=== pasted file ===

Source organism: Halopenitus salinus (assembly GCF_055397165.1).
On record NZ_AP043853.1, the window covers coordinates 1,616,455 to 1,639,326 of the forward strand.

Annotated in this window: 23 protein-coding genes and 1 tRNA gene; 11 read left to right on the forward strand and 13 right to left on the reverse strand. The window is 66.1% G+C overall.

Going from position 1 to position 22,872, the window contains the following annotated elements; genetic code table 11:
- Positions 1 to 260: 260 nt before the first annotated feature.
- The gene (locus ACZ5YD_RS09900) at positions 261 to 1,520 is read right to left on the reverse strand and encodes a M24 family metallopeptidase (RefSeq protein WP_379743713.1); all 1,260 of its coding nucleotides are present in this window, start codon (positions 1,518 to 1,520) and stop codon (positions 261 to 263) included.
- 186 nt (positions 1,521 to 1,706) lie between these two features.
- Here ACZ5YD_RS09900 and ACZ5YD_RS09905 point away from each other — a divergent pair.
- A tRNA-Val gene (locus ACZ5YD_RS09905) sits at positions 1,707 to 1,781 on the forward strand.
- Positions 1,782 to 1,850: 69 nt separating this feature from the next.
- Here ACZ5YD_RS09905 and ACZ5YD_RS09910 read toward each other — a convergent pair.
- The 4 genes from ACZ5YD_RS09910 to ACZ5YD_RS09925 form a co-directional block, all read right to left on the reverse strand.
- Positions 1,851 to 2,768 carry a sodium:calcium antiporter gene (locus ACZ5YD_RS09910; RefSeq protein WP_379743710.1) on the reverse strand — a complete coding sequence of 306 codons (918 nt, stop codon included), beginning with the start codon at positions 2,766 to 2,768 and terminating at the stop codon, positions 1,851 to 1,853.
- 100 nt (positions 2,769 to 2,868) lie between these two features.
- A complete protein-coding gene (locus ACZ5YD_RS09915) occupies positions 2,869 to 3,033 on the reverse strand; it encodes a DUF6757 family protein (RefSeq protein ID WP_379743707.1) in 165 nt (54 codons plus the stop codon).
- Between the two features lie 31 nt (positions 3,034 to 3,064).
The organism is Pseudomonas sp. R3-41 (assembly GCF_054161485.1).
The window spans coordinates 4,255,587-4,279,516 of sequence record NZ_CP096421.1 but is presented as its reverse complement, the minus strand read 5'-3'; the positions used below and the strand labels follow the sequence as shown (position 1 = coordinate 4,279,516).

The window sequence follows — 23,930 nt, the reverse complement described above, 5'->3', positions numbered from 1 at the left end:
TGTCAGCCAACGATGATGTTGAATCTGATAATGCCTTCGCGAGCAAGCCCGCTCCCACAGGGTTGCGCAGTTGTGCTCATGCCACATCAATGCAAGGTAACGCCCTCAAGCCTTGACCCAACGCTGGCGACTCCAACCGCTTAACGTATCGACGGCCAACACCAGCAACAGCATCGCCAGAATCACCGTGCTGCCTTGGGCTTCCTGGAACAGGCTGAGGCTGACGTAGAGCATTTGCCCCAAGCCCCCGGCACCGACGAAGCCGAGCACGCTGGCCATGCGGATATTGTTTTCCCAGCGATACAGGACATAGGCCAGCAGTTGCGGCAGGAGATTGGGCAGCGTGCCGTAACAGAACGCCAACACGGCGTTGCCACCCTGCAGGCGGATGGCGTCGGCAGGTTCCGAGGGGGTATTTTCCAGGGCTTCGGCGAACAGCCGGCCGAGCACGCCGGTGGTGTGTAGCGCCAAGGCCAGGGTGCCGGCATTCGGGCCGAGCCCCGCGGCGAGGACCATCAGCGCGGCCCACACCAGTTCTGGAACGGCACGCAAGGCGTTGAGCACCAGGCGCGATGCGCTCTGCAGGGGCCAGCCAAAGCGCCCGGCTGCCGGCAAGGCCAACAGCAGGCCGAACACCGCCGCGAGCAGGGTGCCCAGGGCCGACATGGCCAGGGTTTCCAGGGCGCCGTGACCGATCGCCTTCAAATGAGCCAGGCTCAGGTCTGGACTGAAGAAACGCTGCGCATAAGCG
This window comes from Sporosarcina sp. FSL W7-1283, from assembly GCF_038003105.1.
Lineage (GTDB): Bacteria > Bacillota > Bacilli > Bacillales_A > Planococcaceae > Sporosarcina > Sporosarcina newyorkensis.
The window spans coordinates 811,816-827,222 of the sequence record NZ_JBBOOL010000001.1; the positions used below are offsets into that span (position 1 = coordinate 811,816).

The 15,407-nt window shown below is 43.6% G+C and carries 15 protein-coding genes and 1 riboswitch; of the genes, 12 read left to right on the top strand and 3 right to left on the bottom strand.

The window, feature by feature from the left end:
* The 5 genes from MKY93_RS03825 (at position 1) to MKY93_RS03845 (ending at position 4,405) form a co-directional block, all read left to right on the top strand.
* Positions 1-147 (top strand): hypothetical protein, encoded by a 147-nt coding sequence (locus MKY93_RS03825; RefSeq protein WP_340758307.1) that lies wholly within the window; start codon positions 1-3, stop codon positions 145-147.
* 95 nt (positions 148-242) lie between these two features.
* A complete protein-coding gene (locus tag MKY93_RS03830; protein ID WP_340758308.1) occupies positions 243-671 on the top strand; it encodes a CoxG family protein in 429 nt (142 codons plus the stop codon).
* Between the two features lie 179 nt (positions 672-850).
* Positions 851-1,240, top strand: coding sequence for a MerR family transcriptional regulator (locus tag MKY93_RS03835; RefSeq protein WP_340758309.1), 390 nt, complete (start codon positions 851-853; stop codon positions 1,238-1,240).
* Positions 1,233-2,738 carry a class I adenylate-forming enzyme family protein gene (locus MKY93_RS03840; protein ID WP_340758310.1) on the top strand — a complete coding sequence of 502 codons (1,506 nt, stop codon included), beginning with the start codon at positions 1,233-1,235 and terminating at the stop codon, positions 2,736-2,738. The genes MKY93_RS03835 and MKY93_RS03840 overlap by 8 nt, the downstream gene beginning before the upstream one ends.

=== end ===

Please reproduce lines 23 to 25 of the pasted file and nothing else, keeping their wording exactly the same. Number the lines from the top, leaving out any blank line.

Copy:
The window spans coordinates 811,816-827,222 of the sequence record NZ_JBBOOL010000001.1; the positions used below are offsets into that span (position 1 = coordinate 811,816).

The 15,407-nt window shown below is 43.6% G+C and carries 15 protein-coding genes and 1 riboswitch; of the genes, 12 read left to right on the top strand and 3 right to left on the bottom strand.

The window, feature by feature from the left end: